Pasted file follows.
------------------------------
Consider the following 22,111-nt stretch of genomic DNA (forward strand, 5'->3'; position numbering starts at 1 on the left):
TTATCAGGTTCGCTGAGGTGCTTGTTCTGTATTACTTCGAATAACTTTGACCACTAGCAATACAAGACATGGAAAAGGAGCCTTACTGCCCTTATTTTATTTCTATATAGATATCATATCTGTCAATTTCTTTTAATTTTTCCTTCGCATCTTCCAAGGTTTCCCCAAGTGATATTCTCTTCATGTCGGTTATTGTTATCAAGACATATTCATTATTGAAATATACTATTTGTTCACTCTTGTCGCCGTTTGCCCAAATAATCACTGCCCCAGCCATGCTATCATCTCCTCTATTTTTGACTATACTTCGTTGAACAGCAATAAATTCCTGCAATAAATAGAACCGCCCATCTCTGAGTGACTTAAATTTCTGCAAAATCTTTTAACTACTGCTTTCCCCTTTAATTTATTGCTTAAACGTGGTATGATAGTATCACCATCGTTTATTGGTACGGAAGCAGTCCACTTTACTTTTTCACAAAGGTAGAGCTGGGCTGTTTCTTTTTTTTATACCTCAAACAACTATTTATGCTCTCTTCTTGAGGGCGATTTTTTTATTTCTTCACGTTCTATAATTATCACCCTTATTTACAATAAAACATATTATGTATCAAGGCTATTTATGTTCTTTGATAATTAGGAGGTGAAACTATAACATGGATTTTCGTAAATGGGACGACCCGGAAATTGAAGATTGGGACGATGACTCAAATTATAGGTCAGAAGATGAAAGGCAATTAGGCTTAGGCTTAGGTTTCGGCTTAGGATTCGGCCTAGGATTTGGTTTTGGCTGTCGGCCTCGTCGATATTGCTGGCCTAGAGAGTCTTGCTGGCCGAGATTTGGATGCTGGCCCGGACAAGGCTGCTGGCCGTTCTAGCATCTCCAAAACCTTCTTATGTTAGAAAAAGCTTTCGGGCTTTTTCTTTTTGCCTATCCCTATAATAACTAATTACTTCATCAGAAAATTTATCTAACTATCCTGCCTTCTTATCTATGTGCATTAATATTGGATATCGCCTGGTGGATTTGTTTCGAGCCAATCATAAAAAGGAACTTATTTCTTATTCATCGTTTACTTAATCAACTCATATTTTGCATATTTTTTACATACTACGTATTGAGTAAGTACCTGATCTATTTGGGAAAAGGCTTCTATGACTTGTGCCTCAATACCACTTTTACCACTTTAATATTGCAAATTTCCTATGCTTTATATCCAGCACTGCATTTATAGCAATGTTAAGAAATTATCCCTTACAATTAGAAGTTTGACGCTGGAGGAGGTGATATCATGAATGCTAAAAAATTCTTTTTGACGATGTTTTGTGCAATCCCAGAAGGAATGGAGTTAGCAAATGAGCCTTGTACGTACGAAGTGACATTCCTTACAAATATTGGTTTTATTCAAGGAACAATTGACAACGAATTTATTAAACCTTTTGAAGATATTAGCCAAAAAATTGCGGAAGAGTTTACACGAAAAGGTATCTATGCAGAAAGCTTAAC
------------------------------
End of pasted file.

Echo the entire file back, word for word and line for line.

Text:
Consider the following 22,111-nt stretch of genomic DNA (forward strand, 5'->3'; position numbering starts at 1 on the left):
TTATCAGGTTCGCTGAGGTGCTTGTTCTGTATTACTTCGAATAACTTTGACCACTAGCAATACAAGACATGGAAAAGGAGCCTTACTGCCCTTATTTTATTTCTATATAGATATCATATCTGTCAATTTCTTTTAATTTTTCCTTCGCATCTTCCAAGGTTTCCCCAAGTGATATTCTCTTCATGTCGGTTATTGTTATCAAGACATATTCATTATTGAAATATACTATTTGTTCACTCTTGTCGCCGTTTGCCCAAATAATCACTGCCCCAGCCATGCTATCATCTCCTCTATTTTTGACTATACTTCGTTGAACAGCAATAAATTCCTGCAATAAATAGAACCGCCCATCTCTGAGTGACTTAAATTTCTGCAAAATCTTTTAACTACTGCTTTCCCCTTTAATTTATTGCTTAAACGTGGTATGATAGTATCACCATCGTTTATTGGTACGGAAGCAGTCCACTTTACTTTTTCACAAAGGTAGAGCTGGGCTGTTTCTTTTTTTTATACCTCAAACAACTATTTATGCTCTCTTCTTGAGGGCGATTTTTTTATTTCTTCACGTTCTATAATTATCACCCTTATTTACAATAAAACATATTATGTATCAAGGCTATTTATGTTCTTTGATAATTAGGAGGTGAAACTATAACATGGATTTTCGTAAATGGGACGACCCGGAAATTGAAGATTGGGACGATGACTCAAATTATAGGTCAGAAGATGAAAGGCAATTAGGCTTAGGCTTAGGTTTCGGCTTAGGATTCGGCCTAGGATTTGGTTTTGGCTGTCGGCCTCGTCGATATTGCTGGCCTAGAGAGTCTTGCTGGCCGAGATTTGGATGCTGGCCCGGACAAGGCTGCTGGCCGTTCTAGCATCTCCAAAACCTTCTTATGTTAGAAAAAGCTTTCGGGCTTTTTCTTTTTGCCTATCCCTATAATAACTAATTACTTCATCAGAAAATTTATCTAACTATCCTGCCTTCTTATCTATGTGCATTAATATTGGATATCGCCTGGTGGATTTGTTTCGAGCCAATCATAAAAAGGAACTTATTTCTTATTCATCGTTTACTTAATCAACTCATATTTTGCATATTTTTTACATACTACGTATTGAGTAAGTACCTGATCTATTTGGGAAAAGGCTTCTATGACTTGTGCCTCAATACCACTTTTACCACTTTAATATTGCAAATTTCCTATGCTTTATATCCAGCACTGCATTTATAGCAATGTTAAGAAATTATCCCTTACAATTAGAAGTTTGACGCTGGAGGAGGTGATATCATGAATGCTAAAAAATTCTTTTTGACGATGTTTTGTGCAATCCCAGAAGGAATGGAGTTAGCAAATGAGCCTTGTACGTACGAAGTGACATTCCTTACAAATATTGGTTTTATTCAAGGAACAATTGACAACGAATTTATTAAACCTTTTGAAGATATTAGCCAAAAAATTGCGGAAGAGTTTACACGAAAAGGTATCTATGCAGAAAGCTTAAC